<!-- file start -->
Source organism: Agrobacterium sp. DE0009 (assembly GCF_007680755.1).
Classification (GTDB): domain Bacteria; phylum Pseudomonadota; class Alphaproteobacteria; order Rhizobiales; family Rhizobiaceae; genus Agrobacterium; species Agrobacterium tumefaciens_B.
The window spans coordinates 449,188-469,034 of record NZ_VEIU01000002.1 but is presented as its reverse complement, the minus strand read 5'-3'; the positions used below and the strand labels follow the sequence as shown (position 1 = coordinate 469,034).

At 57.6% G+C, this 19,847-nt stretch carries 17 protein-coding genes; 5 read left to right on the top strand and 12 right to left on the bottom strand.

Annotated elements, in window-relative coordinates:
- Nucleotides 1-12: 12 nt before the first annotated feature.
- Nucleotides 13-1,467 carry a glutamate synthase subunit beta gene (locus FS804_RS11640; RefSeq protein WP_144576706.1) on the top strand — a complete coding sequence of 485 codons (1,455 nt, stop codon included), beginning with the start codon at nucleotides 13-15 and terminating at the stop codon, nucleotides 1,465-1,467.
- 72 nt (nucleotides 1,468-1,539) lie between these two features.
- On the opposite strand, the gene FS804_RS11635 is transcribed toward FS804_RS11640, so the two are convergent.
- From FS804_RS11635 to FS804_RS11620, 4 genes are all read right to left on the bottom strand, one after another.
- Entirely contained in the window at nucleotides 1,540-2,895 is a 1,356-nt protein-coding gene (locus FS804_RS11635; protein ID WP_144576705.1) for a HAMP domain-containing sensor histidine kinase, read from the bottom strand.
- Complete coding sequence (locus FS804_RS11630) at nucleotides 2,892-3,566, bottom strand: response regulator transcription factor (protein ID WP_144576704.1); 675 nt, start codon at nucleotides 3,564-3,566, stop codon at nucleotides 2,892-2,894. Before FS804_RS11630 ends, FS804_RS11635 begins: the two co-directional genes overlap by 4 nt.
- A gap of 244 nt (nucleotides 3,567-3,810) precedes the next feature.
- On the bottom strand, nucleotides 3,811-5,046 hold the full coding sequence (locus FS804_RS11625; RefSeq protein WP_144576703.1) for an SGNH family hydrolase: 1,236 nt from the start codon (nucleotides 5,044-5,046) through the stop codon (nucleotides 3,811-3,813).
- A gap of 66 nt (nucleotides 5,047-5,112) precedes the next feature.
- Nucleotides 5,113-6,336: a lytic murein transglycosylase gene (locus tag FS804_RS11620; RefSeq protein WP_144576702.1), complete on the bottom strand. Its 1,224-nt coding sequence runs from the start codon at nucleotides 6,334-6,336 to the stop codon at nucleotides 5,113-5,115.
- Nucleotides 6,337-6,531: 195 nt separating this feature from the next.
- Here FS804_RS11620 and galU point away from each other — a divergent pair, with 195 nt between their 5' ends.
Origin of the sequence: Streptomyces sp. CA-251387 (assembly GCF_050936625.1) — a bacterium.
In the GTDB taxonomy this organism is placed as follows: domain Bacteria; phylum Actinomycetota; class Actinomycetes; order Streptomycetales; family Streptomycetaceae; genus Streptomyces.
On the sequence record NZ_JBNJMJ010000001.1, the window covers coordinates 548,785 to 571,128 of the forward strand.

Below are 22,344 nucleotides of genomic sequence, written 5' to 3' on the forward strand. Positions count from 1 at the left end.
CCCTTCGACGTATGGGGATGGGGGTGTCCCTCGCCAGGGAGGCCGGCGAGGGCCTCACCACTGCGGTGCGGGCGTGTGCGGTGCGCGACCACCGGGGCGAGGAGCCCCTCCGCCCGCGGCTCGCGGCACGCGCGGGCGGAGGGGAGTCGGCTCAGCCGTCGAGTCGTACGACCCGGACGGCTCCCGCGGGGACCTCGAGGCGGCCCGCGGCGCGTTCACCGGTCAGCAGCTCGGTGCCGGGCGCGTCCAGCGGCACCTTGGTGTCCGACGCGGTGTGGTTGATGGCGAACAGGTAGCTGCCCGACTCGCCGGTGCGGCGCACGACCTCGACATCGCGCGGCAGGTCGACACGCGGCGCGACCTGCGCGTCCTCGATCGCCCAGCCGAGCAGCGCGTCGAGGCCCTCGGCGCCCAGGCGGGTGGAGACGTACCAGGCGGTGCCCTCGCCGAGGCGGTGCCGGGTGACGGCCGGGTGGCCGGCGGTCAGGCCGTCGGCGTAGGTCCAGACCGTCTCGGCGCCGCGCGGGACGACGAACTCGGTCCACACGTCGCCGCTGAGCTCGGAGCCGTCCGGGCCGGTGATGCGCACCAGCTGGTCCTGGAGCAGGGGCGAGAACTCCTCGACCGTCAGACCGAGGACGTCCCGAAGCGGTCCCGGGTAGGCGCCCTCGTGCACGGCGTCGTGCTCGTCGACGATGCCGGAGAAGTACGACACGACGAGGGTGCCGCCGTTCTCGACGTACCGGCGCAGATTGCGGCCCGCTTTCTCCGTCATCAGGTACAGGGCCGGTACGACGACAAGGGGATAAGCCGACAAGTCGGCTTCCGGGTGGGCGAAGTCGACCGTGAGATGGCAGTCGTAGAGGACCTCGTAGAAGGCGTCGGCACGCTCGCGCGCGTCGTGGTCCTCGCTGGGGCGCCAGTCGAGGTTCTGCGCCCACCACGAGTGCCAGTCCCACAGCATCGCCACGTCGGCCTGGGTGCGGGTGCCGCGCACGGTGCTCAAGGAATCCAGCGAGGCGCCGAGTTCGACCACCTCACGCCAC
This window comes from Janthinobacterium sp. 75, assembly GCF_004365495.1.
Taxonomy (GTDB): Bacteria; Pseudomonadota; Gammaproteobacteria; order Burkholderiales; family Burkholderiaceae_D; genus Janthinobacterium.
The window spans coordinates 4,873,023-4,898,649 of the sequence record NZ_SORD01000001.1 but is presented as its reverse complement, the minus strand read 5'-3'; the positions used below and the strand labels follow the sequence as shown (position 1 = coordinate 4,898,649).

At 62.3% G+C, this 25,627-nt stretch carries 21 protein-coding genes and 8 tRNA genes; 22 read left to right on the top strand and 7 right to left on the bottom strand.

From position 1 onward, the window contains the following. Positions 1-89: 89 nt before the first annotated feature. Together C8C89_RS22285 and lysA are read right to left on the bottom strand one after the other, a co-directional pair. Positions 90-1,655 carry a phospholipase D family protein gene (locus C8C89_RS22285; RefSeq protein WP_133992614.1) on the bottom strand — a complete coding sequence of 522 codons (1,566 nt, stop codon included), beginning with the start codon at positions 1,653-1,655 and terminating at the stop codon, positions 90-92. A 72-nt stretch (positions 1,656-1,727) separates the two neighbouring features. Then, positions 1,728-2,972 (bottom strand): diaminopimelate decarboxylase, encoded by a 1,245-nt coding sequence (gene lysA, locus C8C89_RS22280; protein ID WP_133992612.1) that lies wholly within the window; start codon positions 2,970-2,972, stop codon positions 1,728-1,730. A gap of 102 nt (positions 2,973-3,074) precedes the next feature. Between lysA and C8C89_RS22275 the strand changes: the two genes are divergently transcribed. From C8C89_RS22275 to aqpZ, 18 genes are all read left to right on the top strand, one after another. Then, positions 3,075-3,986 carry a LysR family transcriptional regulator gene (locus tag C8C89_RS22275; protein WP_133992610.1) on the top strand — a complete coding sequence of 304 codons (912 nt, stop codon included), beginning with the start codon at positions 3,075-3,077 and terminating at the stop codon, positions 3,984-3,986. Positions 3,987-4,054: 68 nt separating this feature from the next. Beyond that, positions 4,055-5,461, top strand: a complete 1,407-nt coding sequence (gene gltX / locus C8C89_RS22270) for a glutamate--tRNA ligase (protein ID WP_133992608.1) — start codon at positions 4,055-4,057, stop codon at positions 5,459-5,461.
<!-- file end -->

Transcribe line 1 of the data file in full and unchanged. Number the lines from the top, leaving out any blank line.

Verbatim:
Source organism: Agrobacterium sp. DE0009 (assembly GCF_007680755.1).